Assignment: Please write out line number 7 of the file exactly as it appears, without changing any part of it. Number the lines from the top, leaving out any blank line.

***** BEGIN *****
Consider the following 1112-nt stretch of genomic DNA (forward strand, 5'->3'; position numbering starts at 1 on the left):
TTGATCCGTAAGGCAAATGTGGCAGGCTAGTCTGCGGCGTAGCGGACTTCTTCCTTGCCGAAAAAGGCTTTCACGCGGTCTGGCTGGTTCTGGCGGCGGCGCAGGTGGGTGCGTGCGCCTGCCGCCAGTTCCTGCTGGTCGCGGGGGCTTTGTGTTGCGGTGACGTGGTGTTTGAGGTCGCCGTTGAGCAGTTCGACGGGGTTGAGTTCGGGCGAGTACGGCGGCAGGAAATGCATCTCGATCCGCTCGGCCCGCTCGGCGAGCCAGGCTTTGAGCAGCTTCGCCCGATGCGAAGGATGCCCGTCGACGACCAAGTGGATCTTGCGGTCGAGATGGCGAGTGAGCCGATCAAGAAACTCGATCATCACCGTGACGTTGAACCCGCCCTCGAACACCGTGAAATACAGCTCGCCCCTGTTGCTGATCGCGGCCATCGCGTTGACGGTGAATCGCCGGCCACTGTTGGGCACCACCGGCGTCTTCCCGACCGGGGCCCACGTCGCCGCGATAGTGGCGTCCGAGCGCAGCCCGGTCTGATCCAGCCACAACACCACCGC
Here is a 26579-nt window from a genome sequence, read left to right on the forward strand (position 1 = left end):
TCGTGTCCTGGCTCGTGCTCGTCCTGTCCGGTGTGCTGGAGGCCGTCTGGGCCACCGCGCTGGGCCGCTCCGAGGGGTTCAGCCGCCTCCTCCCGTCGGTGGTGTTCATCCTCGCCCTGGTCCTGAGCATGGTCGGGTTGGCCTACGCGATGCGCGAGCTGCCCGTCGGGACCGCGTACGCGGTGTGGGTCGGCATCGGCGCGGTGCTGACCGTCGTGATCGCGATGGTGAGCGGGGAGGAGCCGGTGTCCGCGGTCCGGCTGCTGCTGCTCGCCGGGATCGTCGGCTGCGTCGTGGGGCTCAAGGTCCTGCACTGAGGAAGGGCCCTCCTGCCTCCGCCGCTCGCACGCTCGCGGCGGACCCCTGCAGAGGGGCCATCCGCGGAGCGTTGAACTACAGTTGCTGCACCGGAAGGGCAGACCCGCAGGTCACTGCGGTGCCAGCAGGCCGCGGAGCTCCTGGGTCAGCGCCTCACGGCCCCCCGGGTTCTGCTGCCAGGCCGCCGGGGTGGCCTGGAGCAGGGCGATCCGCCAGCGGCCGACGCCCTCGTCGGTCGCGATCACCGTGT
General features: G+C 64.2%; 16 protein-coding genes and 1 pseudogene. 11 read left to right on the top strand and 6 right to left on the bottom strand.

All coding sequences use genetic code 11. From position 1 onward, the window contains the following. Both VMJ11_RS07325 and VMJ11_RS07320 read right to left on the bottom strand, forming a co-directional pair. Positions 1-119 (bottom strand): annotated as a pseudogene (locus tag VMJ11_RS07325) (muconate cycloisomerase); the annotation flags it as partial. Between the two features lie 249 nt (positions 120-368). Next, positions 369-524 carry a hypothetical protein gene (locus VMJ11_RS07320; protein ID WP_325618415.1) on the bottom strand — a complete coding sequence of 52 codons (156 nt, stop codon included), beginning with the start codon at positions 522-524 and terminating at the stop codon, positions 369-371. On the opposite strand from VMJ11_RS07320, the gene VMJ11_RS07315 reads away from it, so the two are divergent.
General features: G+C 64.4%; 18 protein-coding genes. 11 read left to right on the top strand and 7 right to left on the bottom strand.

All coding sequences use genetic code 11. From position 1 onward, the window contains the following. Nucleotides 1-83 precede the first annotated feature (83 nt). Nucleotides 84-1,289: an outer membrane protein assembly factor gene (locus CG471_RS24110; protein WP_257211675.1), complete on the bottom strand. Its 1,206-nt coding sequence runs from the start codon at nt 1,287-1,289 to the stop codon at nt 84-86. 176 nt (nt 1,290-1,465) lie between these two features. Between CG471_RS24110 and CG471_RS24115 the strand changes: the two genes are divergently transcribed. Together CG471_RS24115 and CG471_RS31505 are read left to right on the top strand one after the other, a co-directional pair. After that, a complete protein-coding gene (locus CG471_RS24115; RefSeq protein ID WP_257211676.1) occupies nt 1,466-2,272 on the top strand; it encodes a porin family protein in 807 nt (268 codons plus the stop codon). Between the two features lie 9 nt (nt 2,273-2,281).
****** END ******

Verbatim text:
General features: G+C 64.4%; 18 protein-coding genes. 11 read left to right on the top strand and 7 right to left on the bottom strand.